For climbers, having the right hydration is as essential as your choice of climbing shoe. Climbing is a strenuous sport that requires endurance and focus; hydration replenishes the spent physical and mental capacity and makes all the difference between sending or slipping. Studies have shown that even mild dehydration (1% below your optimal hydration level) can result in poorer performance. [1] Even if you take breaks when top-roping or take a breath between attempts and routes while bouldering, hydration loss through sweat can cause you to be prematurely fatigued, particularly in hot or humid environments. [2]

However, you don’t have to bring gallons of water with you to stay hydrated. Hyper-hydrating the night before a particularly tough or long climb with Osmo PreLoad can help ensure that you start your climb hydrated, so you can focus more on your climb and drink to thirst as you go. Otherwise, bringing a bottle of water mixed with Active Hydration and drinking small sips every 10 minutes or so will help replace body water as quickly as you lose it, which in turn will fight fatigue and cramping (your legs and hands will thank you).

Another important consideration when choosing your hydration is your drink’s osmolality. Osmolality is a measure of how much solid is dissolved in the fluid, or how “dense” the fluid is. The osmolality of the fluid you drink must be equal to or lower than the osmolality of blood for your gut to absorb it. If not, the liquid will be kept in the stomach and body water will be drawn from the bloodstream to absorb it. Essentially, if the osmolality of your drink is too high, you’ll dehydrate yourself further—and you may get an uncomfortable “sloshing” feeling. Choosing a drink with the right osmolality is essential for proper hydration, as well as preventing gastric distress, which is the last thing you want to worry about on a climb.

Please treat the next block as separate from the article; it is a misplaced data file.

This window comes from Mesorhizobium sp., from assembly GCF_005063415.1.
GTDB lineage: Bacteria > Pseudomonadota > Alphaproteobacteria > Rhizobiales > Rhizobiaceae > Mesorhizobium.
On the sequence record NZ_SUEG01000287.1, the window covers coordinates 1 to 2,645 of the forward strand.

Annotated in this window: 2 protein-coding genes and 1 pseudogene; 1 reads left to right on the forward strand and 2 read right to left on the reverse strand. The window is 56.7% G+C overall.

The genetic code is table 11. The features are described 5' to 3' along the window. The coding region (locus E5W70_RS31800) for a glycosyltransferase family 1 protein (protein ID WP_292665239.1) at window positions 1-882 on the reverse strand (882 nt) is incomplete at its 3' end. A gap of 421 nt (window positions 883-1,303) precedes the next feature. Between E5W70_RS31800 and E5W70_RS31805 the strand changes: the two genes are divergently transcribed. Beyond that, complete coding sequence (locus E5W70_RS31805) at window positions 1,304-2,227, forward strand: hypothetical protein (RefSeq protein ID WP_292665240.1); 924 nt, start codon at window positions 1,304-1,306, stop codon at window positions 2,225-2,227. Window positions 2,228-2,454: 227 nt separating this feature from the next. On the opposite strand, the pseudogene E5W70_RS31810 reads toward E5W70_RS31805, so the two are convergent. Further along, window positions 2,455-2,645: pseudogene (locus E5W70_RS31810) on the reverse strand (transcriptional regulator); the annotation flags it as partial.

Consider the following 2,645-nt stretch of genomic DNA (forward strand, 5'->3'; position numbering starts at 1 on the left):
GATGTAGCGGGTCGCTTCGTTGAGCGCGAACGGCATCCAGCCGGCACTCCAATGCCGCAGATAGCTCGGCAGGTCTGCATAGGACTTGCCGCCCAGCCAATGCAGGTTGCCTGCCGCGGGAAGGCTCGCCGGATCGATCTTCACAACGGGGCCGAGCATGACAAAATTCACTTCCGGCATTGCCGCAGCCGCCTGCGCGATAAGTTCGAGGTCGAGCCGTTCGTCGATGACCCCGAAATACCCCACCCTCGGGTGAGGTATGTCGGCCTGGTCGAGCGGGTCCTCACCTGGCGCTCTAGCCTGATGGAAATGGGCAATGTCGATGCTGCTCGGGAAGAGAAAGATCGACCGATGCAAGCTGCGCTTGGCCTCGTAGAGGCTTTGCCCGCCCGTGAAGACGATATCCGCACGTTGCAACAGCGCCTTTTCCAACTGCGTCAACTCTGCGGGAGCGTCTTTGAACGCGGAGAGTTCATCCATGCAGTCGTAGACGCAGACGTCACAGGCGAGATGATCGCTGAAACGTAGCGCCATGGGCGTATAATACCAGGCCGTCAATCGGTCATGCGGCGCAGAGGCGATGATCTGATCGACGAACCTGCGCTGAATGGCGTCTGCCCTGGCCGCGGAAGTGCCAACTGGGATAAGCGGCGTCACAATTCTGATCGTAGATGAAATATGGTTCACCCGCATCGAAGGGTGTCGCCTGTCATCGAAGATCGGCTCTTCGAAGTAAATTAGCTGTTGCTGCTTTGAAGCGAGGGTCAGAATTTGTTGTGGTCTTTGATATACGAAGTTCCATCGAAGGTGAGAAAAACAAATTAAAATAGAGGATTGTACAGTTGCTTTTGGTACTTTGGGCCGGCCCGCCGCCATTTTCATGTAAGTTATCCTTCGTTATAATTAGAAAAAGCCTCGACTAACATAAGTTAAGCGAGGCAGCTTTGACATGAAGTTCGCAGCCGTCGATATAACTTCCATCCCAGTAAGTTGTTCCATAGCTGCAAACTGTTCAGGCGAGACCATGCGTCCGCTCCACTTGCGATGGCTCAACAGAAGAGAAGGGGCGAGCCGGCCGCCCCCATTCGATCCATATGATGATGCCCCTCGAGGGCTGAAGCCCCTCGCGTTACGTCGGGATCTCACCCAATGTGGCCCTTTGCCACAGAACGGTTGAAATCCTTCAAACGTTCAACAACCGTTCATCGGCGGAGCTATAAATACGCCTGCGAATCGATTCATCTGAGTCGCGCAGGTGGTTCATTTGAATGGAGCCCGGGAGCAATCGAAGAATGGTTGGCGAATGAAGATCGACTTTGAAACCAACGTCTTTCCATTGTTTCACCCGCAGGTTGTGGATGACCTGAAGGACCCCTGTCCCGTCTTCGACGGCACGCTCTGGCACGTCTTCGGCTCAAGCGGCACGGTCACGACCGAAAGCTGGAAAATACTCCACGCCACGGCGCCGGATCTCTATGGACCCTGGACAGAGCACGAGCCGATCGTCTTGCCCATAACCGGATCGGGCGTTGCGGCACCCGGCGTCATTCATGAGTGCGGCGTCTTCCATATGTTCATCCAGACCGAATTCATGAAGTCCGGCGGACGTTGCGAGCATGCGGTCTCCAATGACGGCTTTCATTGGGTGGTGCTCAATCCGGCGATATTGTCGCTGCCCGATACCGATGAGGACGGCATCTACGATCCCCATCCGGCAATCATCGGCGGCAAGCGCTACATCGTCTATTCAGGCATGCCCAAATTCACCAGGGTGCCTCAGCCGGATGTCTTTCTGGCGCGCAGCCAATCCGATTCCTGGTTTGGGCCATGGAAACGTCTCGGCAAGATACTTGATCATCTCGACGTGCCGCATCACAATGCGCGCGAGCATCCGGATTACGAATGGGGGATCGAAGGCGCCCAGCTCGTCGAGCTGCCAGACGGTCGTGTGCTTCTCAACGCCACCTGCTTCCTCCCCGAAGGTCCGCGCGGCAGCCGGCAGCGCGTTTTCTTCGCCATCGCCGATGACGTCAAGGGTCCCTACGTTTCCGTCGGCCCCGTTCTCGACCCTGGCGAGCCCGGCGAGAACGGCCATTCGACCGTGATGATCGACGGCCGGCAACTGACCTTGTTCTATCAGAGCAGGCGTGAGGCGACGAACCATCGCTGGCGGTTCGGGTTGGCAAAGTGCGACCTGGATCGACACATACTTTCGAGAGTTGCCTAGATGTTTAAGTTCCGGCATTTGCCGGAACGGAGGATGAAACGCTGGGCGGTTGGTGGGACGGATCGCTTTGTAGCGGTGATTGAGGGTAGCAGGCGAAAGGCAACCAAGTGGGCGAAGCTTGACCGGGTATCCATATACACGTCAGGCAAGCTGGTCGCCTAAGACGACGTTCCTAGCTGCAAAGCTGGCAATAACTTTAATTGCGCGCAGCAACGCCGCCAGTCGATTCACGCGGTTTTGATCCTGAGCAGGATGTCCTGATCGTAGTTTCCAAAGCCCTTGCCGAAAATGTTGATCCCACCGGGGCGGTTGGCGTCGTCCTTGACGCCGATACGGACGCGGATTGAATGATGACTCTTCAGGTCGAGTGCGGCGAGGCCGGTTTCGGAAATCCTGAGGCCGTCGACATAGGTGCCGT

Furthermore, what you consume after a climb is just as important as what you drink or eat during it. The three most important things to accomplish during recovery are 1) stopping the body’s exercise-induced catabolic (breakdown) response; 2) taking in high-quality protein to facilitate muscle repair; and 3) restoring the body’s glycogen stores. Our Recovery mix is made of a 2:1 protein to carbohydrates ratio with 30mg of caffeine. The protein shuts down the breakdown from exercise and enables muscle repair, while the carbs provide glycogen, helping to speed your recovery and rebuild your muscles.

Climbing is an intense sport that requires a lot of strength, endurance, and concentration. Hydrating effectively during your climb and recovering with the right nutrients afterward will help improve your performance and make your climb as enjoyable as it should be. No matter how tough a route you’re climbing, you should still feel as great as possible while doing it. Take care of your body and avoid cramping, fatigue, and injury by hydrating properly and getting the right nutrients during recovery.

[1] Bardis, C. N., Kavouras, S. A., Arnaoutis, G., Panagiotakos, D. B., & Sidossis, L. S. (2013). Mild dehydration and cycling performance during 5-kilometer hill climbing. Journal of athletic training48(6), 741-7.
[2] Smith, Edward, Storey, Ryan and Ranchordas, Mayur (2017). Nutritional considerations for bouldering. International Journal of Sport Nutrition & Exercise Metabolism, 27 (4), 314-324.

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